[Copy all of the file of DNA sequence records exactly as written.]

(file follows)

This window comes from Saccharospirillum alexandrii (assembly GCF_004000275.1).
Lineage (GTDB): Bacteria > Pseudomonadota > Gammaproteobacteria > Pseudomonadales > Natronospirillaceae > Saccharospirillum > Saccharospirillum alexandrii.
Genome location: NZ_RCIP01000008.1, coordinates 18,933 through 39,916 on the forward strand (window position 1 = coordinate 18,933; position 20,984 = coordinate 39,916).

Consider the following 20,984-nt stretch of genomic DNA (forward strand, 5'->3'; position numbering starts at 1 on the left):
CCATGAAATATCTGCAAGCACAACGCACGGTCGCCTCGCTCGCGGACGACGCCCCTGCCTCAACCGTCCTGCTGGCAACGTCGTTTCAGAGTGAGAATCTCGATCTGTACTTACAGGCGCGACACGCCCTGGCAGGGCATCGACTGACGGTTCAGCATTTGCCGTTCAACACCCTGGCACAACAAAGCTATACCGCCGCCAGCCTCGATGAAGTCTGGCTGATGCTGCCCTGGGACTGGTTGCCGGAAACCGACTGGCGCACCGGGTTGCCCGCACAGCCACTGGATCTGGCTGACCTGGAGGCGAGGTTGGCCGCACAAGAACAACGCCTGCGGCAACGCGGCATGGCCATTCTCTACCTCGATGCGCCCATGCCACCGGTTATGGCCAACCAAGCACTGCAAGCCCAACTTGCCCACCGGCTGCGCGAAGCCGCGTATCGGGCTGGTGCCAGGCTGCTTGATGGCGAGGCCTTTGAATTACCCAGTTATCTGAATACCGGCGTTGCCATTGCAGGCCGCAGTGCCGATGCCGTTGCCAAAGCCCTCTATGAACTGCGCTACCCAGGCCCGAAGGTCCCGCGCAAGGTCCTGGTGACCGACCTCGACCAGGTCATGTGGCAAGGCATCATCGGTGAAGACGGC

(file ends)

This window comes from Saccharospirillum alexandrii (assembly GCF_004000275.1).
Lineage (GTDB): Bacteria > Pseudomonadota > Gammaproteobacteria > Pseudomonadales > Natronospirillaceae > Saccharospirillum > Saccharospirillum alexandrii.
Genome location: NZ_RCIP01000008.1, coordinates 18,933 through 39,916 on the forward strand (window position 1 = coordinate 18,933; position 20,984 = coordinate 39,916).

Consider the following 20,984-nt stretch of genomic DNA (forward strand, 5'->3'; position numbering starts at 1 on the left):
CCATGAAATATCTGCAAGCACAACGCACGGTCGCCTCGCTCGCGGACGACGCCCCTGCCTCAACCGTCCTGCTGGCAACGTCGTTTCAGAGTGAGAATCTCGATCTGTACTTACAGGCGCGACACGCCCTGGCAGGGCATCGACTGACGGTTCAGCATTTGCCGTTCAACACCCTGGCACAACAAAGCTATACCGCCGCCAGCCTCGATGAAGTCTGGCTGATGCTGCCCTGGGACTGGTTGCCGGAAACCGACTGGCGCACCGGGTTGCCCGCACAGCCACTGGATCTGGCTGACCTGGAGGCGAGGTTGGCCGCACAAGAACAACGCCTGCGGCAACGCGGCATGGCCATTCTCTACCTCGATGCGCCCATGCCACCGGTTATGGCCAACCAAGCACTGCAAGCCCAACTTGCCCACCGGCTGCGCGAAGCCGCGTATCGGGCTGGTGCCAGGCTGCTTGATGGCGAGGCCTTTGAATTACCCAGTTATCTGAATACCGGCGTTGCCATTGCAGGCCGCAGTGCCGATGCCGTTGCCAAAGCCCTCTATGAACTGCGCTACCCAGGCCCGAAGGTCCCGCGCAAGGTCCTGGTGACCGACCTCGACCAGGTCATGTGGCAAGGCATCATCGGTGAAGACGGC